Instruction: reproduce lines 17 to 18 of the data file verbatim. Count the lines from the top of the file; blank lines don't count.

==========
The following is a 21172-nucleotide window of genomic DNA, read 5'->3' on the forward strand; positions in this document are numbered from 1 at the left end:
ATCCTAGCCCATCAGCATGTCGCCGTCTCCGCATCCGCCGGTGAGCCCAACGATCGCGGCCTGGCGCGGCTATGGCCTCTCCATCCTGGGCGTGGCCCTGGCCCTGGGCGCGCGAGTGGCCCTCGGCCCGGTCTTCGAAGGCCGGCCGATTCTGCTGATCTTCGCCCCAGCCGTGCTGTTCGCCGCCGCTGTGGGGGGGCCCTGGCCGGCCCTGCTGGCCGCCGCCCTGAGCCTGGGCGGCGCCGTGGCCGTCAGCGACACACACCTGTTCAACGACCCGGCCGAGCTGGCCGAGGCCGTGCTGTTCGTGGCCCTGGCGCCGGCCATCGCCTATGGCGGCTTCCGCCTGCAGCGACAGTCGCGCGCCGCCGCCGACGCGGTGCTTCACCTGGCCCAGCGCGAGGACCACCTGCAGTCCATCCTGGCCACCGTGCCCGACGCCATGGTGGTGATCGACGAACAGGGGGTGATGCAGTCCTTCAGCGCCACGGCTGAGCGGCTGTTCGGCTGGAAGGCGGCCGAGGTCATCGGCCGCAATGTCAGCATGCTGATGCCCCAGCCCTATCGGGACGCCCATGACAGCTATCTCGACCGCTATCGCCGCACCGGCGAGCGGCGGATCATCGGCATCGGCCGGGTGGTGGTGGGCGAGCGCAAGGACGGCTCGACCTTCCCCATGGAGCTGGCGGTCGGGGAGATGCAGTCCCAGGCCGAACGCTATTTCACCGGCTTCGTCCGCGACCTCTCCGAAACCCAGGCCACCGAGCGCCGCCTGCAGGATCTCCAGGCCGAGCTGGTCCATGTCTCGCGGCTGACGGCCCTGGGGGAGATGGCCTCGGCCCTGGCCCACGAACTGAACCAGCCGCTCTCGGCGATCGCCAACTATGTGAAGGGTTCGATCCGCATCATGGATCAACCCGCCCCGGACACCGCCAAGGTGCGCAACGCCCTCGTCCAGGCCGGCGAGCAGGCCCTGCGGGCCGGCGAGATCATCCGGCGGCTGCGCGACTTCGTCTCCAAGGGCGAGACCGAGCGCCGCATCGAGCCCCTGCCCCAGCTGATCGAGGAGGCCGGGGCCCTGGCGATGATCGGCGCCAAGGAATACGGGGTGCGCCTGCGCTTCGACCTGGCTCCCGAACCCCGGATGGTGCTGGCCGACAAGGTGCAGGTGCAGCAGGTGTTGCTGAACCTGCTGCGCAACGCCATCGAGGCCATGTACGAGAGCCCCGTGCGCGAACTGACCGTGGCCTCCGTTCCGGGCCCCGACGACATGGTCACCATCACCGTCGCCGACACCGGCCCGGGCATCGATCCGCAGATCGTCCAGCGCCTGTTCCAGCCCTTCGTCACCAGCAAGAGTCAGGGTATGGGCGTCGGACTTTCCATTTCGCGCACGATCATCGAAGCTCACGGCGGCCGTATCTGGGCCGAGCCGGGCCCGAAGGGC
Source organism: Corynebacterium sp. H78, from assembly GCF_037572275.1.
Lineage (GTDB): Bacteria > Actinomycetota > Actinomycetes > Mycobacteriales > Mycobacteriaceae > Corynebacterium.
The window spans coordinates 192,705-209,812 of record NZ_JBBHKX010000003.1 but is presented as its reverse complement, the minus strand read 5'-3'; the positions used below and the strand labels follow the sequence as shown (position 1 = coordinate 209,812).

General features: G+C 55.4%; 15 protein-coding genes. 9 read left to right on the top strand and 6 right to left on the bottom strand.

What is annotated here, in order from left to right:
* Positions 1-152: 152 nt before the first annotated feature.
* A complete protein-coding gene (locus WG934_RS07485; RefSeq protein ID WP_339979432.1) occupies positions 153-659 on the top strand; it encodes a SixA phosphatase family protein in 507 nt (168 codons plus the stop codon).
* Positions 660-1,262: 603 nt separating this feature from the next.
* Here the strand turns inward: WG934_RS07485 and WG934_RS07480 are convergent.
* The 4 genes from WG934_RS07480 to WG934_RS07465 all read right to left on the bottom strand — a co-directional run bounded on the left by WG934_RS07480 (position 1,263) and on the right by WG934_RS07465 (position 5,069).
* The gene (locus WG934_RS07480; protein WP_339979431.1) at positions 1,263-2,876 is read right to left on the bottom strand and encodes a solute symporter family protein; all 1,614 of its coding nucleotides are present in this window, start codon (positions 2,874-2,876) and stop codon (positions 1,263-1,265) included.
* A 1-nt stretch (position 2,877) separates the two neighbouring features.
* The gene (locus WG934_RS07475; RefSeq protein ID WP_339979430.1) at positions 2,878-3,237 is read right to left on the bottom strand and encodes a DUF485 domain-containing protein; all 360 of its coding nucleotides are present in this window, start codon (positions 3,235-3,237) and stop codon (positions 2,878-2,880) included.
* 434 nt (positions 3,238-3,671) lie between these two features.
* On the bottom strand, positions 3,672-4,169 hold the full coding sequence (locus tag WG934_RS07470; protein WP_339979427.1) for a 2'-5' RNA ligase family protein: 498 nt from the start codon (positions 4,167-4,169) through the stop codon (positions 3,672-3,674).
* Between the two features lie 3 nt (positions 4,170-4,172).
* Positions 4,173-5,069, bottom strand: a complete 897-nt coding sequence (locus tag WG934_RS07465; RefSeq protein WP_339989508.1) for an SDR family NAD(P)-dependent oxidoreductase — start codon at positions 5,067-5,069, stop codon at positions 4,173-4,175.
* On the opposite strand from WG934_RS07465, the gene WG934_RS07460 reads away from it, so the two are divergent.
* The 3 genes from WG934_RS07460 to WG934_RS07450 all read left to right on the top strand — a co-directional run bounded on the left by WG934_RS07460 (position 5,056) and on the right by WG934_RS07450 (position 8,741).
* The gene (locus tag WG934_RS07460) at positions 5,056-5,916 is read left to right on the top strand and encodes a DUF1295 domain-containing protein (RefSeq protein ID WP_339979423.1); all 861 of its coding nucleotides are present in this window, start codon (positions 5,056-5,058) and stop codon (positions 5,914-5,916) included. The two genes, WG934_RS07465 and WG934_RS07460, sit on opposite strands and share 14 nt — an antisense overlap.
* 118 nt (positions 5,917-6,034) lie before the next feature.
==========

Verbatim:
* On the bottom strand, positions 3,672-4,169 hold the full coding sequence (locus tag WG934_RS07470; protein WP_339979427.1) for a 2'-5' RNA ligase family protein: 498 nt from the start codon (positions 4,167-4,169) through the stop codon (positions 3,672-3,674).
* Between the two features lie 3 nt (positions 4,170-4,172).